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Public places transportation priorities at border

November 09, 2001|By LAURA MITCHELL, Staff Writer

Feedback from regional transportation workshops shows the public places highest priority on transportation improvements closest to the Mexico border.

The 2002 Imperial County Transportation Plan is an update to the 1997 plan and provides a 20-year projection of changes in population, state highway use and land use growth, said Mark Baza, California Department of Transportation chief for San Diego and Imperial counties.

The workshops last month were a joint effort of Caltrans, the Imperial Valley Association of Governments and the Southern California Association of Governments.

The transportation plan listed 18 improvement projects. According to public input the priorities are:

>> A north-south corridor linking east-west state highways 98 and 78, by either widening Forrester Road or creating a new connection west of Forrester.


>> Widening state Highway 98 to four lanes between the above proposed corridor and state Highway 111. The project includes bridge improvements where the highway crosses the railroad in Calexico.

>> Also in Calexico, a new north-south corridor west of Highway 111 from Highway 98 to the Mexico point-of-entry. This project is waiting for more information from the Calexico/Mexicali border transportation study.

>> Improve Highway 111 to a four-lane freeway from Interstate Highway 8 to Highway 98 with off-ramps at several locations.

>> Widen Highway 98 from Dogwood Road to state Highway 7. The summary report states the preliminary design and environmental anaylsis for this improvement is in progress.

"The No. 1 priority for the region is the NAFTA route," said Tim Jones, Imperial County director of public works.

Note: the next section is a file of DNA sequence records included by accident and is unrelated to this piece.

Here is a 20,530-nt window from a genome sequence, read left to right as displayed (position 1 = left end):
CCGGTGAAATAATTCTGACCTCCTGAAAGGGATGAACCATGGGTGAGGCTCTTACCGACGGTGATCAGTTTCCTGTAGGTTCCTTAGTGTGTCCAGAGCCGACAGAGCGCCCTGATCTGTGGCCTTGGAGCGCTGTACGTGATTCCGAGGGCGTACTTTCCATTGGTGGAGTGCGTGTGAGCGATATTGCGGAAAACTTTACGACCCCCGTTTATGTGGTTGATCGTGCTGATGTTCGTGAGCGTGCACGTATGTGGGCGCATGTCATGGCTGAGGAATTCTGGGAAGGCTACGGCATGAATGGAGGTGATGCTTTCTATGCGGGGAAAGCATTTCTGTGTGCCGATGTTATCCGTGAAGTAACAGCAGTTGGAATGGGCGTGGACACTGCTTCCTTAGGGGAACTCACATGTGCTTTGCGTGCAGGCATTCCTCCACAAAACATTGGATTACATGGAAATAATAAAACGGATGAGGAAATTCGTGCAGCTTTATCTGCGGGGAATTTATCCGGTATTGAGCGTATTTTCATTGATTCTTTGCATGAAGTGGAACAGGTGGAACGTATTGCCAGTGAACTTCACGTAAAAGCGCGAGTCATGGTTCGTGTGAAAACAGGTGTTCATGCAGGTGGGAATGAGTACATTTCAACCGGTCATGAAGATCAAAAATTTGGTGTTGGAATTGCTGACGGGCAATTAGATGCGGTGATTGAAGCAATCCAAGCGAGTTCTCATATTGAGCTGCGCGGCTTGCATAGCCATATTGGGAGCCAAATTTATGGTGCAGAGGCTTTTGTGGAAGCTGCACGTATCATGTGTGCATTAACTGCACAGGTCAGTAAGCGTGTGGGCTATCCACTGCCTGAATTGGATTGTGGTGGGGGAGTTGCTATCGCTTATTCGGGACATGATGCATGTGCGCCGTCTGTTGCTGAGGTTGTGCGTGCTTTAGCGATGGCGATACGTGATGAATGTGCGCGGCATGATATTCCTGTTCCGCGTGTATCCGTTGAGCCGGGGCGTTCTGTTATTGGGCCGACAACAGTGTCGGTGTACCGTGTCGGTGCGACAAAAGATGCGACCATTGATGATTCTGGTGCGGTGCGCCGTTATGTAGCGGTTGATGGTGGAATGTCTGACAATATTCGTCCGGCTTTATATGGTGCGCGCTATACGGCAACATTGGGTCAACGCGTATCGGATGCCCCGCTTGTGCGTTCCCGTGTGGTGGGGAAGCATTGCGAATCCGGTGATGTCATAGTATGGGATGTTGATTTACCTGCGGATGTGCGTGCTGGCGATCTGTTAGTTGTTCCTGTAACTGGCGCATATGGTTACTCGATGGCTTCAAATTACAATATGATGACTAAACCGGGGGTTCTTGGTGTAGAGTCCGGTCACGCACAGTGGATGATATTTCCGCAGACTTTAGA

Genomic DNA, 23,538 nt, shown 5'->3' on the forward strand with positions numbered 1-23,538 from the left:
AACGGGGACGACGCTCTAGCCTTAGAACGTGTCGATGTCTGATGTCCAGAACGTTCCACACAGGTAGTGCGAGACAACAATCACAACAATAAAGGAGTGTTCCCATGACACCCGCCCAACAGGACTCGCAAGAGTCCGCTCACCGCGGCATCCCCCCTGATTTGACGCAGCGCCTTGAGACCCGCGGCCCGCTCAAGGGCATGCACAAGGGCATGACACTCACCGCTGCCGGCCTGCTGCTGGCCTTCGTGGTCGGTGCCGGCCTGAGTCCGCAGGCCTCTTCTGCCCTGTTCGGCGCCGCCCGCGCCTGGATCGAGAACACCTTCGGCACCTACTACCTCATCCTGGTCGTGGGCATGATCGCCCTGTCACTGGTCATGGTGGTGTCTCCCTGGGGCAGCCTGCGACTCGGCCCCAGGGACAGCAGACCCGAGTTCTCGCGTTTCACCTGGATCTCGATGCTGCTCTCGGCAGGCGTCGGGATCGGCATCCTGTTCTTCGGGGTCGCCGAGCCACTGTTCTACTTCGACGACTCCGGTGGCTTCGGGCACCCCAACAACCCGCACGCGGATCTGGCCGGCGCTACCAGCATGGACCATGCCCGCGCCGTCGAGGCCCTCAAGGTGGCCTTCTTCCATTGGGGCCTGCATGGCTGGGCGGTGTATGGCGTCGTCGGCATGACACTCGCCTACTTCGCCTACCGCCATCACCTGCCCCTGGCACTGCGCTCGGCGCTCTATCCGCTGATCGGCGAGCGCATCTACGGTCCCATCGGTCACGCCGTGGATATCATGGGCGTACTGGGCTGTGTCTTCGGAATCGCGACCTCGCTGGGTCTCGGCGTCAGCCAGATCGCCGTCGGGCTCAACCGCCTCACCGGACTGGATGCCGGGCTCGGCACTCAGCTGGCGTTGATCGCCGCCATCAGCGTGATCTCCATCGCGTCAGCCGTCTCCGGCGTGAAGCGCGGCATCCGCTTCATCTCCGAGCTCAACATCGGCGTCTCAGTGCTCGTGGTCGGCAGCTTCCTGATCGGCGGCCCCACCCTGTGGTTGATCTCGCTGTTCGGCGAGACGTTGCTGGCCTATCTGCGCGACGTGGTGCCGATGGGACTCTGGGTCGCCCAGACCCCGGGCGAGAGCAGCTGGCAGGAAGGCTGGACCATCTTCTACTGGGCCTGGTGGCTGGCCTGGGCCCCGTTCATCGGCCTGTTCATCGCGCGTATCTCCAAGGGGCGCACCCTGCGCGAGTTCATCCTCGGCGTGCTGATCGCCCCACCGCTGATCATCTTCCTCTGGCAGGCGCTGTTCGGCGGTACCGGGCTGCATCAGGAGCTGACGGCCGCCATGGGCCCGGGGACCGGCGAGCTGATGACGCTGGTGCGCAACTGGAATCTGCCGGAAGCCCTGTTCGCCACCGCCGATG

The NAFTA route will accommodate increased cross-border traffic resulting from the North American Free Trade Agreement.

The route is a north-south corridor starting at the border with Highway 7 to I-8, from I-8 to Highway 111, from 111 to the Brawley bypass, and from the Brawley bypass to Riverside County via state Highway 86, Jones said.

Sections of the NAFTA route are in different stages of completion. Highway 111 is being worked on and Highway 7 and the Brawley bypass will be started soon, he said.

Non-highway transportation improvement projects proposed include increased countywide transit service for the elderly and disabled; railroad connections to San Diego, Yuma, Los Angeles, Calipatria and Mexicali by 2025; and a bullet train to San Diego as an alternative to I-8 and Interstate 10 by 2050.

The public questioned why improvements in El Centro were considered and not improvements in eastern communities such as Ocotillo and Plaster City.

The workshop feedback was prepared by Caltrans for IVAG, which will bring its recommendation to SCAG sometime next spring, Jones said.

>> Staff Writer Laura Mitchell can be reached at 337-3452 or

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